"The phone rings, you answer. It’s a reporter from the New York Times. She quickly explains that she’s writing a story under deadline and another scientist she spoke to gave her your name. What should you do?
1. Hang up in fear.
2. Ask what the story is about and the deadline, and then arrange with the reporter a better time to talk, keeping in mind his or her deadline.
3. Say “sure,” answer her first question, and then discuss in great detail your most recent published discovery for the next 30 minutes, interrupting the rest of the reporter’s questions."
This is an excerpt from the Communicating Science: Tools for Scientists and Engineers Web site, unveiled earlier this month by the AAAS Center for Public Engagement with Science and Technology and the National Science Foundation at the AAAS meeting in Boston. The Web site is full of practical tips on how to interact with the media. If you've ever been approached by a journalist or would like to communicate with the public, it's a great resource.
According to Juliet Eilperin of The Washington Post -- a member of a panel on this topic that took place at the AAAS meeting in Boston on Friday 15 February, the public funds that scientists receive give them some obligation to talk to the press. There is "a public accountability that scientists should be up to," Eilperin said. As a journalist, she seeks to develop long-term relationships with scientists, and she encouraged them to get involved. "Figure out the reporters who you feel will cover your area well and keep in touch," she said. "Don't expect an immediate pay-off, but ultimately you can end up producing really meaningful stories that really explain to the public what's happening in science and what are the implications for people."
But interacting with the media isn't easy or automatic. It requires preparation and "a fair amount of work to do this well," said Scott Doney, researcher at the Woods Hole Oceanographic Institution. "One of the most important things, if you want to get involved as a scientist in talking with the press, is to understand what are the motivations of journalists and how they work." In particular, scientists should remember that the media's role is to inform people on what's new, and that their deadlines are much shorter than what scientists are used to. So it's a good idea to get to know the different types of media outlets, what they are looking for, and how their deadlines fit with your schedule, Doney recommended.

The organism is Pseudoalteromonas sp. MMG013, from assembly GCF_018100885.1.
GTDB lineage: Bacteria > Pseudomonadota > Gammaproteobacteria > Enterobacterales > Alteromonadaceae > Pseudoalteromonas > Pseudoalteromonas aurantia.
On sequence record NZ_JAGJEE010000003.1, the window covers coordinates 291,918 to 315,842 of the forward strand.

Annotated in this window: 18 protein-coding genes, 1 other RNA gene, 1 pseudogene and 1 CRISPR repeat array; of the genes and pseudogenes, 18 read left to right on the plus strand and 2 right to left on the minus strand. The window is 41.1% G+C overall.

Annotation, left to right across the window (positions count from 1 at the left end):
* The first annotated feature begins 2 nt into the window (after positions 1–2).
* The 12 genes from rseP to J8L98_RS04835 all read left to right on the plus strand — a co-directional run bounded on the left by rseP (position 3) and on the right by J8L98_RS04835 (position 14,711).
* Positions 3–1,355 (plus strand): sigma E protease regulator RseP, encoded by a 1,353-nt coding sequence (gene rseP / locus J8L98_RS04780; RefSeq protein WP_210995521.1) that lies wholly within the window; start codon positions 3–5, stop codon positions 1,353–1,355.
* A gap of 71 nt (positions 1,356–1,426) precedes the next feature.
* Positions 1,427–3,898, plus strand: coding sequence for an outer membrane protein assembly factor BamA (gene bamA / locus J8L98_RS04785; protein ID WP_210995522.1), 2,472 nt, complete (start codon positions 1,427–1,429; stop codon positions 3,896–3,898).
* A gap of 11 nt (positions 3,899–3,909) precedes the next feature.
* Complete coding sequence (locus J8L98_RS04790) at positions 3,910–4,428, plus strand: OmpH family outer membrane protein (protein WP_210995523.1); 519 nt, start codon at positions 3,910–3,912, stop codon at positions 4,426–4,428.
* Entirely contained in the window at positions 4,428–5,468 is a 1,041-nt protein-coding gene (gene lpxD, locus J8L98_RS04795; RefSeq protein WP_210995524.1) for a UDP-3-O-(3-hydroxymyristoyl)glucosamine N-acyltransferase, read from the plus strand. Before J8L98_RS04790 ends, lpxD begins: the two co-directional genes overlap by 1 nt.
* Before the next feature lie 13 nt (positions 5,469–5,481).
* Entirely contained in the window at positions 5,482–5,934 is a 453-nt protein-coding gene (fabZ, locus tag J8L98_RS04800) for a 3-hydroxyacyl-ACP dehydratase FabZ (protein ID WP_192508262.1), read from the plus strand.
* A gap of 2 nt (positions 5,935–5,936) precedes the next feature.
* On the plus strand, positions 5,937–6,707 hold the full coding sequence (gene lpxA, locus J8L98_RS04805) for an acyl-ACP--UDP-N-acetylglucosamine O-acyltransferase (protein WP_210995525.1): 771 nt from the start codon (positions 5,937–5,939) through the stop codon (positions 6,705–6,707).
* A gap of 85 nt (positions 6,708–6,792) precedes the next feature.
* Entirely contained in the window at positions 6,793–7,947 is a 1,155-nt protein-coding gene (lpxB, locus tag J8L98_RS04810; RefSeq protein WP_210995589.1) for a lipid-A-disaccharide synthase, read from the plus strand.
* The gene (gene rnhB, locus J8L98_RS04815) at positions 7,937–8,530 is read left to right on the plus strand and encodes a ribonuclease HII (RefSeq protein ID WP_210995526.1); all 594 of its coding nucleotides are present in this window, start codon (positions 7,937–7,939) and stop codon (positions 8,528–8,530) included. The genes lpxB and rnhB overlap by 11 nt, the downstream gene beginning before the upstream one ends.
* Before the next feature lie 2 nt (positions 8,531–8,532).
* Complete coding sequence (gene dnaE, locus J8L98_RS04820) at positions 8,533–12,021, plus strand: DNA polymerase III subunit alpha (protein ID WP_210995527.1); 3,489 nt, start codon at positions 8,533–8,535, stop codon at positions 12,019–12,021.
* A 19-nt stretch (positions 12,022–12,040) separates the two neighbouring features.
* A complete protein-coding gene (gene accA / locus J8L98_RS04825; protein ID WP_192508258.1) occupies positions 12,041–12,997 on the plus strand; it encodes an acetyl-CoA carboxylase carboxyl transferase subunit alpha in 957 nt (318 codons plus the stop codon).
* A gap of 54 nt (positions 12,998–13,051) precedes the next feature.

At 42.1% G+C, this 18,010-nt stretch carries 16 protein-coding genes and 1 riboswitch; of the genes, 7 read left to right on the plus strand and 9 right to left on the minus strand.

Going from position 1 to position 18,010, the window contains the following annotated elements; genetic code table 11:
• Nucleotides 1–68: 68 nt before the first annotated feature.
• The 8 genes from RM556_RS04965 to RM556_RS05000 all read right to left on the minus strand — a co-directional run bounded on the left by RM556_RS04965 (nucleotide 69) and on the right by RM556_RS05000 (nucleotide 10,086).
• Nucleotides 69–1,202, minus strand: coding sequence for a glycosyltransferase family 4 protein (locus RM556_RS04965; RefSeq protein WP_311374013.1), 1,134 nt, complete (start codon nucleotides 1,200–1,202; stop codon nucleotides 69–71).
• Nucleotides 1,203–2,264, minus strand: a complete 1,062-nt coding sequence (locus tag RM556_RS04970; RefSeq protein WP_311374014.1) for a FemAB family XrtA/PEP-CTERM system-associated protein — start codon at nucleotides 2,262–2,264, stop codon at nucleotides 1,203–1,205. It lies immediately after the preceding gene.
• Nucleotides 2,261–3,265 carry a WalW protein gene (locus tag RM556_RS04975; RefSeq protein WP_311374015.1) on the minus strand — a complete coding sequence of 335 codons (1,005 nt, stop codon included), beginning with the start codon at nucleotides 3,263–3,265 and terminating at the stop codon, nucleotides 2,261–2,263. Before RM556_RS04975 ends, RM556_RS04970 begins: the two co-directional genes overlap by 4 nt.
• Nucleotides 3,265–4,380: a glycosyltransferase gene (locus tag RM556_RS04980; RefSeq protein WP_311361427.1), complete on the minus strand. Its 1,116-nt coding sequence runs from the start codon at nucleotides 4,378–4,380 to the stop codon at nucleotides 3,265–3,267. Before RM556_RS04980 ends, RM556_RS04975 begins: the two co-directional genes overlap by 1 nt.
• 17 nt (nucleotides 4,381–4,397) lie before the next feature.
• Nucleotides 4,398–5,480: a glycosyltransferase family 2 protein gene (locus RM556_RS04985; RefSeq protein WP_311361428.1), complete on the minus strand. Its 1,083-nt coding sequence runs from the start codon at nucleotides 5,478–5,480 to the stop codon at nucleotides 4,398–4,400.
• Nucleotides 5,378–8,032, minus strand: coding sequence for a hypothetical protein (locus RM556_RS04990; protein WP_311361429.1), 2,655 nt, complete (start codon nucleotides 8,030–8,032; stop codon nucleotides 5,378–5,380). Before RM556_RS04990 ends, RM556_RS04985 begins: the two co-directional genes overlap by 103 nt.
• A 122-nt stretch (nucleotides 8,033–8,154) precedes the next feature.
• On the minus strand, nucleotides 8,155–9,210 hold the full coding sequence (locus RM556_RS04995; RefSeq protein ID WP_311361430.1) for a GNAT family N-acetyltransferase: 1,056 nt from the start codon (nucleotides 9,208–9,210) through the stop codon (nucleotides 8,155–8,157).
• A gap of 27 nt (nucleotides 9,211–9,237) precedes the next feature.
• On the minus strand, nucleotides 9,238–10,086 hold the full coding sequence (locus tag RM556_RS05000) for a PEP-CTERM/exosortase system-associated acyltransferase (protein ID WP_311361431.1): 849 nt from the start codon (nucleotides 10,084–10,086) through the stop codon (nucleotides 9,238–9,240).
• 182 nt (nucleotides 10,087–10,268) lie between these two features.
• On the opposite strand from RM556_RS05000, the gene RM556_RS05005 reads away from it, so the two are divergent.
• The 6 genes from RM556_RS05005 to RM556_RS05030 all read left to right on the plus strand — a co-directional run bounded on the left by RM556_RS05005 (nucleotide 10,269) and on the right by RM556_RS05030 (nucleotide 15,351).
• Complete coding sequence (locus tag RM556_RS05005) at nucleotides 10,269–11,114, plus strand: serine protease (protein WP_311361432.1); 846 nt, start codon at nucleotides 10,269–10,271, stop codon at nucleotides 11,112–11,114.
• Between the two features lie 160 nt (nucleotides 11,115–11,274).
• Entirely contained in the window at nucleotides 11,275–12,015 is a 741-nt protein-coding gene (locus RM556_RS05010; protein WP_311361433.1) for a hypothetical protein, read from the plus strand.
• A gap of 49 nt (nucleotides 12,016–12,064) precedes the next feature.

Asked by the audience how he made time to talk to the media, Doney replied that the key was to make the decision to do so and prioritize tasks. "We tend to delegate this to the last thing we do at the end of a Friday," Doney said. But "it has to be in the 4-5 … most important things that you are going to do in your career."
Interacting with the media isn't free of pitfalls however. Doney warned that scientists may attract criticism from their peers, as interacting with the media is not something the scientific culture encourages. "It's going to take away some of the things that are the metrics of success in science," he added. "People can get burnt if they go into this a little bit naïve."
On the other hand, you may gain a lot out of it. "I shifted the [direction of my] research by getting more interested in how to communicate with the public," Doney said. "What the public is interested in is what science means in their lives. They want to know, 'so what?'" Doney, who researchers human-driven climate change, believes this helped him make his science better.
Talking to the media is not the only way to reach out to the public. You may choose to participate in museum activities, and there are "a whole bunch of opportunities for the scientific community to practice and to hone on skills to do that," said the third panellist Larry Bell, of the Boston Museum of Science and Nanoscale Informal Science Education Network, which often organizes workshops, internships, and forums with the public.
Whatever the medium, your message needs to be clear and stick to facts rather than convey opinions. Practice explaining your science to your family, drop the jargon, and make a clear distinction between scientific facts and opinions, Doney said. If it helps you relax, ask journalists to go off the record while you provide some background you feel they should know. You may also ask to review your quotes at the end of the interview, but different journalists have different practices on this, and "you have to respect that," said Eilperin.